Wednesday started with Gimme5, ( a.k.a. former elevator Pitch)
Twelve speakers: Anders Figenschow, Adam Onishi, Tom Platten-Higgins, Tim Murray-Browne, Reece Millidge, Luke Whittaker, Maikel Sibbald, Mark Skinner, Matt Stuttard Parker, Emre Koc, Pete Hotchkin, Jean-Marc Le Roux.
Each of them allowed to speak for 5 minutes only. Speakers were mostly introducing personal projects or sharing some workflows or experiences, some of them really interesting ones. It was great to see what other creative people are working on and getting inspired!
Next session I went to was with Simon Widajaja..
His talk was dedicated to Adobe Edge (now called Edge Animate). Like most of the people I too played with early previews , and like most of the people I too gave up on it, as it was quite simple and primitive tool at the time, reminiscent of Flash 3 or 4. Since those times it came a long way and it looks like it’s becoming quite a capable tool for visual HTML5 authoring, motion design and animation. It’s very expendable and Simon wrote a couple of extensions for it that can be found at Edge Commons. These extensions offer support for stuff such as:
- Advanced Logging (different levels, log group and additional log targets)
- Configuration (external or internal Configuration layer)
- Sound (integration of CreateJS/SoundJS by Grant Skinner)
- Adaptive Layouts (Different Layouts for different Sizes)
- Data Injection (inject Data from HTML into the Edge composition)
- Drupal Module to load Edge compositions and inject data easily (by Timm Jansen)
Simon demonstrated how Edge can be used to easily animate elements on the existing site, how you can implement flexible layouts for a website that needs to resize for a different device sizes. Although current Edge version doesn’t support media queries he has written extension that does. Another nice feature he demonstrated was support for item renderers. If you haven’t played with the latest release, I recommend you definitely give it a try!
Martin Beeby was next in Pavilion
To develop apps for the store, you will need to have a developer’s membership licence (should cost around £35 per annum) , there will be an approval process, but (unlike with Apple ) there will be a testing tool available for download that the store itself will use for QA, so you can test you app forehand and check if it is eligible. Quite flexible licensing policies as well (see slide above)..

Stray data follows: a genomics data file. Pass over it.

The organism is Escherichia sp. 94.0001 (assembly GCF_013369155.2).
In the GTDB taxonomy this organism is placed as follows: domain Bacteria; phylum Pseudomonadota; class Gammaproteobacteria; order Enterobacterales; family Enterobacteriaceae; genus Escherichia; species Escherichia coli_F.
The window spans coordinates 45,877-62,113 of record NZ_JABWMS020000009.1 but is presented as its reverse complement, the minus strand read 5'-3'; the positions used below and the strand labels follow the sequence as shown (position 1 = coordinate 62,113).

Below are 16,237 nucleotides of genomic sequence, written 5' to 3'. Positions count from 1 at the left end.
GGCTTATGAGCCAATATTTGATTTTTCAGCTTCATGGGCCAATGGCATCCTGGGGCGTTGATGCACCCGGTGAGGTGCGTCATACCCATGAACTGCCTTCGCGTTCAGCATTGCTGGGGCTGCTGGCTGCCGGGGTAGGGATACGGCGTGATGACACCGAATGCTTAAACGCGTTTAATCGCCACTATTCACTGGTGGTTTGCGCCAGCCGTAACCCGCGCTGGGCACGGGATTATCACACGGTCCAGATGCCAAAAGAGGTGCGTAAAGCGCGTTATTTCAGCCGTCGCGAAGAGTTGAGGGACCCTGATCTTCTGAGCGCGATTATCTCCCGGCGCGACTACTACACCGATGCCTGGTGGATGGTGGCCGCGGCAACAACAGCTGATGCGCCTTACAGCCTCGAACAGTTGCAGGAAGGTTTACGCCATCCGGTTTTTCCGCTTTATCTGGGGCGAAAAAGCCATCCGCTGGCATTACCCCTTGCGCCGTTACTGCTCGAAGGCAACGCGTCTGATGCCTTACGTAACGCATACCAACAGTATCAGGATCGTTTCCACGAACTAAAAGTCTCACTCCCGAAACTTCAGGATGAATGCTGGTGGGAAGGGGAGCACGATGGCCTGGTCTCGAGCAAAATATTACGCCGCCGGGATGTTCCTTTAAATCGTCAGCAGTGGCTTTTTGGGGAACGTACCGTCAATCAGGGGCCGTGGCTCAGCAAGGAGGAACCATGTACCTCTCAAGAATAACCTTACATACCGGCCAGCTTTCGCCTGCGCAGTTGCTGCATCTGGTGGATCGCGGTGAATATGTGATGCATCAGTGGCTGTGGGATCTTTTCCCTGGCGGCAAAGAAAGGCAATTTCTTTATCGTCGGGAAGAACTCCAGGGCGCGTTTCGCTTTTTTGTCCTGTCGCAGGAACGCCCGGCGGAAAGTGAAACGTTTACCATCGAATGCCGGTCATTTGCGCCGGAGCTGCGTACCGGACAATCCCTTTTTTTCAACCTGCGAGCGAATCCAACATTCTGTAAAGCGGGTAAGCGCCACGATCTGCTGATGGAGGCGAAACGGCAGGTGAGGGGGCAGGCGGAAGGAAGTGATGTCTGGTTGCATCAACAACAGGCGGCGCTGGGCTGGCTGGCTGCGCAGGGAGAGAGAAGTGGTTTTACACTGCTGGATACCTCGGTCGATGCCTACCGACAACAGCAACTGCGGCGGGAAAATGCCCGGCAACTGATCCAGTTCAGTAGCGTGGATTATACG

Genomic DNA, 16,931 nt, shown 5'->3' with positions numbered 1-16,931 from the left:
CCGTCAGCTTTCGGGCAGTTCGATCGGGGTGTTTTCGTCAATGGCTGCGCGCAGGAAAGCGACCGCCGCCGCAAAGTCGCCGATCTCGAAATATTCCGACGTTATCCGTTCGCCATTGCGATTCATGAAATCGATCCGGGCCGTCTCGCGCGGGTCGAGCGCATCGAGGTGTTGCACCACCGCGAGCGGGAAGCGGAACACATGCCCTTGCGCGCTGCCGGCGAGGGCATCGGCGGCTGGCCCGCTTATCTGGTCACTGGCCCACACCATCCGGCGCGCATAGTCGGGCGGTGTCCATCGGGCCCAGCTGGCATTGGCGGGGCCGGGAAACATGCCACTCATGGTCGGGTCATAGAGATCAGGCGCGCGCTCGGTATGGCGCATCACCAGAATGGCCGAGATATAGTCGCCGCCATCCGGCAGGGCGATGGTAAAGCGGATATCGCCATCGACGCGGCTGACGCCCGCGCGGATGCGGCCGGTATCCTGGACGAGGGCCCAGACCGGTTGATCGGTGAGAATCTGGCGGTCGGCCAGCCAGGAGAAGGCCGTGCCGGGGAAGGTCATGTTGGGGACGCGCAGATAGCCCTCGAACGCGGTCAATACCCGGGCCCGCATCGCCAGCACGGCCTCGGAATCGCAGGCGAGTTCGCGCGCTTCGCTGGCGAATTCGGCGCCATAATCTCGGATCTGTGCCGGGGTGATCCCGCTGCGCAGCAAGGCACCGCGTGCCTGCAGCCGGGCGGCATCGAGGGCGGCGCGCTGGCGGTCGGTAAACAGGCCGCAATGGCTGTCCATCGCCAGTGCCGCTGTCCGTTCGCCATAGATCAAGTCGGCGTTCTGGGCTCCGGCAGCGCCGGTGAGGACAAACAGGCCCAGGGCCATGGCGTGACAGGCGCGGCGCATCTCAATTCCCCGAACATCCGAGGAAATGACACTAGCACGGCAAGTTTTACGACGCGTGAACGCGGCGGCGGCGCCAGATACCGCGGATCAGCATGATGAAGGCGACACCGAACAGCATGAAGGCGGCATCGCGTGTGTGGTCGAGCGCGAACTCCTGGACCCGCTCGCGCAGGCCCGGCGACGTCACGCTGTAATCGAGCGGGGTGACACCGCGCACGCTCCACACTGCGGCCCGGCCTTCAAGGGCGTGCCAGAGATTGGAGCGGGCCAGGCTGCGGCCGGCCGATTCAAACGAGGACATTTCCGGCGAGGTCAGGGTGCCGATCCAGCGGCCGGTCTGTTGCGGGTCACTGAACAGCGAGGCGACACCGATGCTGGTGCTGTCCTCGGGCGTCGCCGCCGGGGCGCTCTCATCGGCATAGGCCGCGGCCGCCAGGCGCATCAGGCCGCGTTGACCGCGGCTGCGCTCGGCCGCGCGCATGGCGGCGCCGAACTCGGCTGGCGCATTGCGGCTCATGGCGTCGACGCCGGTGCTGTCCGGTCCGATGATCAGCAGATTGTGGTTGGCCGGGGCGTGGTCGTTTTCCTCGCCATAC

You can download the building tools for free : Visual Studio Express 2012 for your coding needs, designers will have Blend for Visual Studio for more visual way to build and fine-tune. The main resource for window apps developers is available at : dev.windows.com and for designers at design.windows.com.
She shared some interesting ideas of how to create environments in which the creative collaboration is supported, some of them very simple but effective.
For example, if we do changes in postures it may promote the shift of the focus in mind. Or a moving body could mean a moving mind – this can translate to: ” better thinking while walking”. The environment in which we have our meeting is also important. There are some sitting schemes that promote the hierarchy (one seat is more important the other). In our ancient history we used to sit around camp fire and shared stories. Recreating this can help sharing, all you need is to create a circular seating arrangement in which everybody will be on the similar eye level and perhaps some focal point (“fire”) in the middle.
Grant talked about the Atari Retro games project. It was a great insight into a mature’s company workflow for producing the highest quality html games and a website.
Some things I’ve learned:
- teach your clients to use bug trackers, it will save you a lot of time and a headache in the long run
- if you’re doing multiplayer game, use authoritative server (i.e. one server that all clients connect to and has all of the control over game data)
- JS frameworks used for this project : jQery, Backbone, Underscore, Modernizr for the website, CreateJS toolkit libraries for all the games.
- you can use IcoMoon to convert your vectors into a glyphs (letters of a font), hence be able to use vectors in your game
- nice way to create sprite sheets is to use Zoë and flash, plus a JSFL script that makes it possible to have your animations in nested timelines!
- use compression parameter on http headers to reduce the filesize of the images you’re sending to the browser
- to drastically reduce sprite sheet filesize while keeping full alpha channel use ImageAlpha tool. (mac)
- use CodeKit to write “object oriented css” using sass/less (mac)
Reasons to be creative is a great conference to visit whether you are a designer or a developer or a creative technologist or other kind of hybrids. With so many sessions going on, there’s always something to choose from. With the daily work stress and a big workloads it is easy to be submerged inside your world, working on the same kind of projects, using the same kind of approaches and same kind of tools. This conference offers a change to resurface for a breath of a fresh air, and a nice vista of what’s present above the surface and what lies ahead. To see where others are and what are they doing, how are they doing it as well. Will be back next year if I can!